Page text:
Half of insight delivery is in your own interpretation. In order to help your audience to process the information correctly, be mindful about the visuals that you use to deliver your message. Consider what it is that you want to communicate to your audience with your data, and choose the visualisation that presents your message most effectively. Try to stick to one single message per visualisation.

Whether you want to compare data, show composition, explore relationships, or understand distribution, a suitable selection of visuals will help you to convey your message easily whilst supporting user action. Dr. Andrew Abela has categorised visualisation techniques as follows:

Data insights

Tip 5: Be selective in your use of colour

Colour is one of the most important things to consider when communicating complex data insights as it has a strong influence on how our brain processes information. Choosing your colours carefully will help your audience to interpret and understand your message much more easily. When selecting colours, consider the following:

  • Use consistent, complimentary colour palettes for your visualisations and insights;
  • Avoid the use of too much saturation or obvious contrasts – keep it clear but subtle;
  • Use gradients for continuous data points and distinctive colours for categorical ones;
  • Avoid the use of too many total colours, and limit them by using tables or KPI boxes.

Tip 6: Add labels and call out to draw attention

Your visualisation should clearly show patterns in your data without confusing your audience. Consider using clear labels, descriptive chart titles, and annotations. You should also pay attention to the language that you use in your labels and chart descriptions as this will help your audience to make sense of any business terms.

Tip 7: Less is more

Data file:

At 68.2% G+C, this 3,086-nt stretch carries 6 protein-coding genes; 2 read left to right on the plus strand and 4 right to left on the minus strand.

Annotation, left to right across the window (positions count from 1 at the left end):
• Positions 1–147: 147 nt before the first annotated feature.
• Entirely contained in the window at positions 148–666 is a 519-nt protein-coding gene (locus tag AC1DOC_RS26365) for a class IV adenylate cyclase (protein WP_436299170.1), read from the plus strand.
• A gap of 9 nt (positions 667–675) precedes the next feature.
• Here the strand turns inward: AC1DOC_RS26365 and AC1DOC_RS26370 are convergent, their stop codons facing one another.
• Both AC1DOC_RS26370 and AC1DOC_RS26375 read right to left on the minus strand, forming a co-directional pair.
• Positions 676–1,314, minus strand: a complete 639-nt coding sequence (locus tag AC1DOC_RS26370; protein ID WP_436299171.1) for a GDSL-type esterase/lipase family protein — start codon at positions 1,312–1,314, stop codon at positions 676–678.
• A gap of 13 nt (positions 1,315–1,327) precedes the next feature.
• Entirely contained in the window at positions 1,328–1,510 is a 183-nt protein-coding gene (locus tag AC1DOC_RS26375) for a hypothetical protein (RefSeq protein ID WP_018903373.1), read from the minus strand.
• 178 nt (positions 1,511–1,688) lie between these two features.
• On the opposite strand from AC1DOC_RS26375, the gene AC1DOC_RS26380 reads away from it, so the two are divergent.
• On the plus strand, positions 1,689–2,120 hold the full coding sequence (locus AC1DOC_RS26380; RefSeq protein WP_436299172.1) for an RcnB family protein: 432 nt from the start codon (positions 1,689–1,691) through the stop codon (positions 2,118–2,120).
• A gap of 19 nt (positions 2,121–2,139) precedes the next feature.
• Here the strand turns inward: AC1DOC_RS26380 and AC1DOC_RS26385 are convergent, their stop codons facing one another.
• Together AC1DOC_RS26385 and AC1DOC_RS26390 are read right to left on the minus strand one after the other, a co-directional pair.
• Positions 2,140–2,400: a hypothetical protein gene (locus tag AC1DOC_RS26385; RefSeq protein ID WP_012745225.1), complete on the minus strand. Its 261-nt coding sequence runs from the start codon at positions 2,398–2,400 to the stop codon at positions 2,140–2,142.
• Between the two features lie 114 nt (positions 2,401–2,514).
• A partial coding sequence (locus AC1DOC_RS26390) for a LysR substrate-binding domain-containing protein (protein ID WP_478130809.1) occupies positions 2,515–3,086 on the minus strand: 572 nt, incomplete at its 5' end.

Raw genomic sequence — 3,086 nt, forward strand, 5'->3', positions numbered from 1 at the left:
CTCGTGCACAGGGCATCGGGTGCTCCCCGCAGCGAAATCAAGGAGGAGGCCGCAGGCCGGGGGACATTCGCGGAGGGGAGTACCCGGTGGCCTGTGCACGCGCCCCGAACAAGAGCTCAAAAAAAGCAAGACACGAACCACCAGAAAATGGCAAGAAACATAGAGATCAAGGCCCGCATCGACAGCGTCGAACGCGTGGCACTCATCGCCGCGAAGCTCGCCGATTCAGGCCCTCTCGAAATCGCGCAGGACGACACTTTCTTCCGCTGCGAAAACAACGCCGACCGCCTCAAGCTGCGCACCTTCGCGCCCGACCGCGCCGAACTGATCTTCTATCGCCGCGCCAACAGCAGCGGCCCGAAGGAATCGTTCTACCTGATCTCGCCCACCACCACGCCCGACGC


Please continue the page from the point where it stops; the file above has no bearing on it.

While data itself may be complex, data insight is about telling a story that is clear, concise, elegant, and simple to connect with. Focus on communicating through your data, making information accessible to your audience and evoking interest in the overall story.

In order to achieve this, you should highlight any key information in your visualisations and avoid overwhelming your audience with clutter. Too many visual elements, uncomplimentary colours, poor choice of scales and axis, and special effects will distract users and obscure the message.

Focus on using minimalist designs whilst only highlighting key information. White space, soft greys, and ‘content as chrome’ are all visually appealing ways to achieve greater clarity. Avoid too many decimal places, unnecessary titles and axis, and avoid communicating more than one message on a single chart.

In a nutshell

With an ever-increasing number of visualisation tools available today, creating data insights has never been so easy. However, it is important to remember that not all visualisations will be as easily interpreted by audiences as you might expect. Data visualisation is both an art and a science and finding the right balance between the two is key. Following the tips highlighted in this article will help you to on your journey to delivering better data insights.

If you would like to find out more on this topic, please get in touch with one of our experts.

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Read more:
How to design and implement big data programmes
Podcast: How do you become a data-mature organisation?
Data governance as an enabler: Agile data governance
Understanding data and analytics maturity: How it's critical to your digital success
Pocket guide: Realising a data mesh architecture